The Damage

Tree guy came by today to talk about the removal.  $2500 to remove it.  The tree guy felt pretty bad the insurance company denied our claim, but he had to bring in a 30 ton crane to hoist the tree out over my other trees and get the tree off the neighbor’s house.  That doesn’t come cheap.

The insurance company said my house and property are insured for damage.  Acts of God are covered only if said act causes damage to my property.  Isn’t the tree my property?   To me, the Act of God was the wind, and the wind caused damage to my property (the tree).  But apparently the tree is not covered by the policy unless it falls on something of mine and damages it.  Any damage to my neighbor’s property is on their insurance.

The half of the tree that fell on my property fell into another tree.  I had the tree guy come out all quick because I was afraid of it falling and damaging something.  Apparently the smart, but perhaps not proper course of action would have been to let it fall, and smash into my deck.  Then the insurance company would have paid for a new deck, and to remove the tree.

Essentially the insurance company was betting the tree wasn’t going to fall and damage something, and I was betting it would by removing it.  I didn’t give the insurance company the chance to lose the bet.

11 thoughts on “The Damage”

  1. Read your policy. Many policies have tree removal amount like $500. If the tree had damaged your structure then your policy may have had an 80/20 split. You would have paid the deductible and 20 % of the cost. Some policies do not have that provision.

    Only if you were negligent would you have been responsible for your neighbor’s damage. Since you had no knowledge the tree was damaged and would fall in a storm, you are not negligent.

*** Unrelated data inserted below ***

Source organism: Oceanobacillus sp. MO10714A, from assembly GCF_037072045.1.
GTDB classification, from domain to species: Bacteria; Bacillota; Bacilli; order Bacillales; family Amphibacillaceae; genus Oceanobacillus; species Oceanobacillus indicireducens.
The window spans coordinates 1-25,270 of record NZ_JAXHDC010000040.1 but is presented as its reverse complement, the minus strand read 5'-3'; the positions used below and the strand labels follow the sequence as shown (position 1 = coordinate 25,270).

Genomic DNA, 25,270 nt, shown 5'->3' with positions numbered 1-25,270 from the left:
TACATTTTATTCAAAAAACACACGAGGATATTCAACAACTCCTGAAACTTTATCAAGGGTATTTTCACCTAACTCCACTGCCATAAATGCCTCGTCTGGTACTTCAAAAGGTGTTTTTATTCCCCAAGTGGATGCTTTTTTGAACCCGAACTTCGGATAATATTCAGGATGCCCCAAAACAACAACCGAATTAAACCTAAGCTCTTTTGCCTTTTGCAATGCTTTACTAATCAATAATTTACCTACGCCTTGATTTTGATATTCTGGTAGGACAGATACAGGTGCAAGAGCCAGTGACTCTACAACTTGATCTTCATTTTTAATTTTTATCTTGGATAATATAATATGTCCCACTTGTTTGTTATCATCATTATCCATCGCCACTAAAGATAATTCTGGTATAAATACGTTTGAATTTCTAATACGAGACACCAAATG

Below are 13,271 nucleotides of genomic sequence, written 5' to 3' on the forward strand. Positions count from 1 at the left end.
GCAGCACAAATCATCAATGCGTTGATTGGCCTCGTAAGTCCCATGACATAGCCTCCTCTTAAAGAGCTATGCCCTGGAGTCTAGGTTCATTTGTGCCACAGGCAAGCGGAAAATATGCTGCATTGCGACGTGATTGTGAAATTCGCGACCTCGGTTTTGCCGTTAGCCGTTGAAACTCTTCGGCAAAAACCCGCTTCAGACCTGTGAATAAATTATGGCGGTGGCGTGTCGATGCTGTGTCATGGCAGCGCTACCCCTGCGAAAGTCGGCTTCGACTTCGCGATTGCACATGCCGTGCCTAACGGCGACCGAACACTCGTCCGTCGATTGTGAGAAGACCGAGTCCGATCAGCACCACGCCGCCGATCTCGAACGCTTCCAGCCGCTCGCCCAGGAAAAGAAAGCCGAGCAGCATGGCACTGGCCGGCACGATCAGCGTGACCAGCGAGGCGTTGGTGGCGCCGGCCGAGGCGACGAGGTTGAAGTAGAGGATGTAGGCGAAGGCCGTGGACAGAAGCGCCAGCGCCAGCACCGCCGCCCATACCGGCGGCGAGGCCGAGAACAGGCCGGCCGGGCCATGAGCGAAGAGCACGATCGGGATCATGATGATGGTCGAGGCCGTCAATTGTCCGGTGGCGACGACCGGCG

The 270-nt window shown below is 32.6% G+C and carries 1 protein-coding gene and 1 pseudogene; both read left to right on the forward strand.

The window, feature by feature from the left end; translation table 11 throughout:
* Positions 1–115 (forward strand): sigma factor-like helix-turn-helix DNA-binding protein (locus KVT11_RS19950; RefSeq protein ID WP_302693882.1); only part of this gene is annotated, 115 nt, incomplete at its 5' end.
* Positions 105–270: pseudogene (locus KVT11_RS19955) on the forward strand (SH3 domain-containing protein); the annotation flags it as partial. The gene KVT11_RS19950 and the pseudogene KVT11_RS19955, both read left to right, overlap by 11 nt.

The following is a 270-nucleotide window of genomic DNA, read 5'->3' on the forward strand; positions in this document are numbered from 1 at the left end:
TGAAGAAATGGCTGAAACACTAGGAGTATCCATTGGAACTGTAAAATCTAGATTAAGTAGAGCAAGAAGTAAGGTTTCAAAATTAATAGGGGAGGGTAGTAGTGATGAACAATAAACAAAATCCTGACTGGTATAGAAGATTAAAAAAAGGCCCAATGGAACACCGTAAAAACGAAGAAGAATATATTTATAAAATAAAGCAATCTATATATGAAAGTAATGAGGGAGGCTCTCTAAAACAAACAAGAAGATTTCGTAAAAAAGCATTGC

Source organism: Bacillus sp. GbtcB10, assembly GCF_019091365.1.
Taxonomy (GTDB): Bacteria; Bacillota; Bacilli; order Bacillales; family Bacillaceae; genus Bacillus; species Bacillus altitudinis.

Check under named perils like windstorm and read the provisions and the excusions. Homeowner policies give in one hand and take away with another.

  2. You’re such a hater! Denying the “economic recovery” like that by preventing damage to your deck. Admit it, you hate poor working class people.

  3. That is a lot of money for removing a tree. Had you been in my neighborhood I would have removed it for half of that. There might have been some sawdust and some ruts in the yards but it wouldn’t have cost nearly as much.

  4. $2500 is a lot, because it was an emergency job that required a big crane. He’s removed trees for me before for way less than that, but those weren’t leaning precariously on another tree.

    Risk in doing it myself is all my trees are at risk of damaging property, so I’m willing to pay the money to have someone who has insurance do it for me.

  5. Stump? Did someone say “stump”? I know what to do with stumps!

    That is where I first got experience with explosives when I was about nine or ten years old. When I was growing up on the farm we blew about 500 stumps out of the ground with explosives. I’d be glad to do the same for you. But you’ll have to assume liability for any of the pieces that deorbit in an antisocial manner.

  6. It would probably treat my foundation, which is only a foot or so away from the stump, in a fairly antisocial manner. House was built on a treed lot. The neighbors who’s house part of the tree fell on insisted to the township that no more trees be removed than necessary to put up the slab. Bad idea. Trees that close should have been removed. Karma’s a bitch I guess.

  7. My father had a method for stumps. He used liquid oxgen. A cigarette dipped in liquid oxygen for small stumps and a cigar for large stumps. Stuck a wire and ran it back to battery. It worked a treat.

  8. Tree’s have value. Talk to an arborist about replacing the tree and what it would cost. Maybe get an estimate. See if your insurance company wants to pay for the lost value of the tree. Might be worth a try.

    Near my home town, the state was widening a highway. They sent out a crew to cut some trees by the highway. As the crew starts cutting, the home owner came out mad as a hornet after they’d gotten one down. The home owner was a retired state forester and the trees weren’t in the right of way. Long story short, the state paid to have the closest match replacement tree that could be found shipped in and planted at considerable expense. Trees have value.

  9. Houses are expensive. If it ain’t trees falling, its sewers clogging, its roofs leaking, its women redecorating, etc.
    I miss my days in a one-bedroom apartment. Something breaks, call maintenance.

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